The taxpayer stated that, had the Sec. 45B credits been calculated correctly in the closed tax years, the individual partners and S corporation shareholders would have been entitled to larger credit amounts than those claimed on their originally filed returns. If the maximum allowable credits had been used in those years, claiming the additional credits would have had the effect of increasing taxable income, as the amount of allowable deductions would be required to be reduced by the amount of credits claimed, and additional credit amounts would have been carried forward to subsequent years. The taxpayer therefore requested that it be allowed to adjust and increase the Sec. 45B credit carryforwards to the 2014 tax year when credits that were originally calculated incorrectly originated in years closed under the statute of limitation.
In addition to applying Rev. Rul. 82-49, the IRS relied upon statutory and judicial authority related to the treatment of general business credits in reaching its conclusion. The Sec. 45B Social Security credit is included within the definition of general business credits under Sec. 38 (Sec. 38(b)(11)). Therefore, the rules that govern the treatment of Sec. 38 general business credits also govern the treatment of Sec. 45B credits. Thus, Sec. 45B credits are subject to the general business credit rules, such as (1) limitations based on amount of tax, (2) the carryback and carryforward rules, and (3) the period of limitation on filing claims, as specified in Secs. 38(c), 39(a), and 6511(a), respectively.
The letter ruling also referred to relevant case law in making the determination, citing Mennuto and Hill, 95 T.C. 437 (1990). In both cases, the Tax Court affirmed the IRS's right to recompute an incorrect credit carryforward originating from a closed year.
Letter Ruling 201548006 has direct application to the Sec. 41 research credit. Similar to the Sec. 45B credit, the research credit is explicitly included within the list of general business credits under Sec. 38 (Sec. 38(b)(4)). It would follow that the research credit would be subject to the same rules outlined in the letter ruling and that the IRS's analysis would be identical. A research credit originating from closed years and being carried into an open year in arriving at tax due can be adjusted to correct computational errors (Rev. Rul. 82-49). However, based upon the rationale in the letter ruling, it is apparent that the adjustment to correct for computational errors, or a failure to properly claim a credit, can be applied not only to C corporations, but also to partnerships and S corporations.
Final Alternative Simplified Credit Regulations
In T.D. 9712, the IRS issued new guidance allowing a taxpayer to elect and claim the ASC method on amended returns (Regs. Sec. 1.41-9(b)(2)). A taxpayer's ASC election is accomplished by completing Section B of Form 6765, Credit for Increasing Research Activities. The new guidance is effective for tax years ending on or after Feb. 27, 2015. The final regulations may also be relied upon to elect the ASC method on amended returns for all tax years open under the statute of limitation. However, the guidance is subject to certain restrictions. For example, if the taxpayer claimed the credit using the regular credit method on the original or a previously amended return for the tax year, the ASC method cannot be elected.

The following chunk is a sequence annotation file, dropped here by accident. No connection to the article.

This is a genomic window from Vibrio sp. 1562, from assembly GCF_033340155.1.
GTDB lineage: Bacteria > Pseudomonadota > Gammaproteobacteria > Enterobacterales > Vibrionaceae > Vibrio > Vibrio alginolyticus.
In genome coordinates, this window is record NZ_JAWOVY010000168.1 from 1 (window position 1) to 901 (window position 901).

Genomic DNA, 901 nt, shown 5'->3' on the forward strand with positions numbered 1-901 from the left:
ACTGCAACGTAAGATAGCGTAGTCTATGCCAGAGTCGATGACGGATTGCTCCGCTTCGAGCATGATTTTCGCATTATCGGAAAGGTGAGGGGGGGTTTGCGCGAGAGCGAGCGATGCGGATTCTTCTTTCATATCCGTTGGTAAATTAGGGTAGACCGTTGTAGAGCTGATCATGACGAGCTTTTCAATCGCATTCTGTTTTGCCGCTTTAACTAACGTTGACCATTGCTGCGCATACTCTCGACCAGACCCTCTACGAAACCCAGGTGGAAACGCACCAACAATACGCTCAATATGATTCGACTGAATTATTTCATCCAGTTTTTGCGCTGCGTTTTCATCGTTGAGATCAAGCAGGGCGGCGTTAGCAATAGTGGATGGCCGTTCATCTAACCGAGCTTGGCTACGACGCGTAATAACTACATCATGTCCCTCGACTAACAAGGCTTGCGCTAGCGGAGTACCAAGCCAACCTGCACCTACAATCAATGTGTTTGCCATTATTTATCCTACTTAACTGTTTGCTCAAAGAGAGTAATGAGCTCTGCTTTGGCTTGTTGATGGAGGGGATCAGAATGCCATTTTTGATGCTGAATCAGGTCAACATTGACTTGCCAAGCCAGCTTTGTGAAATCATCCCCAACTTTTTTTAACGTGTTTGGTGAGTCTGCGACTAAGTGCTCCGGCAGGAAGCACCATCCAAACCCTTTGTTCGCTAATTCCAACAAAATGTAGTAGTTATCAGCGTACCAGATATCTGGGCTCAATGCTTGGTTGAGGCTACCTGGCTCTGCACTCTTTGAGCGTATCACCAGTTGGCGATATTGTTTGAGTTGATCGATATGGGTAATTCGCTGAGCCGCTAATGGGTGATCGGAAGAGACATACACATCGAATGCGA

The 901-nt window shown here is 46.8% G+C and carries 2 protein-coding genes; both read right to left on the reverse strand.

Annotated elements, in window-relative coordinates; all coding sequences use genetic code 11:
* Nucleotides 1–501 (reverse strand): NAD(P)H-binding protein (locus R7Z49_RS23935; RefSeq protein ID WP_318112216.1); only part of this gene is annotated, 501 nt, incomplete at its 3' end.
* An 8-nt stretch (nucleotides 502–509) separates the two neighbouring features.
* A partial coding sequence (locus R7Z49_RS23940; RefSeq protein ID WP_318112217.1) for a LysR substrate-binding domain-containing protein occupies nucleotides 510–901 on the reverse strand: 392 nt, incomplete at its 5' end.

Additionally, if the taxpayer is a member of a controlled group of corporations under Sec. 41(f)(1), and a member of the group previously claimed the regular credit for the year, then the ASC method cannot be elected. Most importantly, as related to the application of Rev. Rul. 82-49, the preamble to the final regulations states that a taxpayer may not adjust credit carryforwards for prior-year ASC elections. The rationale for the prohibition is that allowing adjustments of credit carryforwards for prior-year ASC elections for tax years in which the period of limitation for assessment of tax has expired would have the practical effect of permitting a taxpayer to make an ASC election on a return that cannot be amended.
As a practical matter, regardless of whether a taxpayer elects the regular credit method or the ASC method, it may elect the Sec. 280C(c)(3) reduced credit, which has the effect of allowing the taxpayer to maintain its research and development expense deduction under Sec. 174 without any reduction by the amount of the research credit it earns in that year. This election must be made on an original timely filed return, not an amended return. However, making a Sec. 280C(c)(3) election by checking the box on line 17 of Form 6765 for a particular tax year does not, in and of itself, constitute electing the regular credit method and, accordingly, does not prevent the taxpayer from electing the ASC method on an amended return for that tax year. Therefore, making the reduced credit election but leaving the remaining section of the form blank preserves the reduced credit election but leaves open the option of electing either the regular method or the ASC method on an amended return. Similarly, making a Sec. 280C(c)(3) election in Section B of Form 6765, line 34, and leaving the remaining section of the form blank should have a similar effect.
Thus, existing authority, coupled with the clarity provided by Letter Ruling 201548006, establishes that a research credit originating from a closed year and being carried into an open year can be adjusted by both C corporations and flowthrough entities. However, the preamble to the final ASC regulations prohibits taxpayers from adjusting credit carryforwards under Rev. Rul. 82-49 for prior-year ASC elections, as that can only be accomplished via an amended return.
Mindy Tyson Weber is a senior director, Washington National Tax, for RSM US LLP.
For additional information about these items, contact Ms. Weber at 404-373-9605 or firstname.lastname@example.org.
Unless otherwise noted, contributors are members of or associated with RSM US LLP.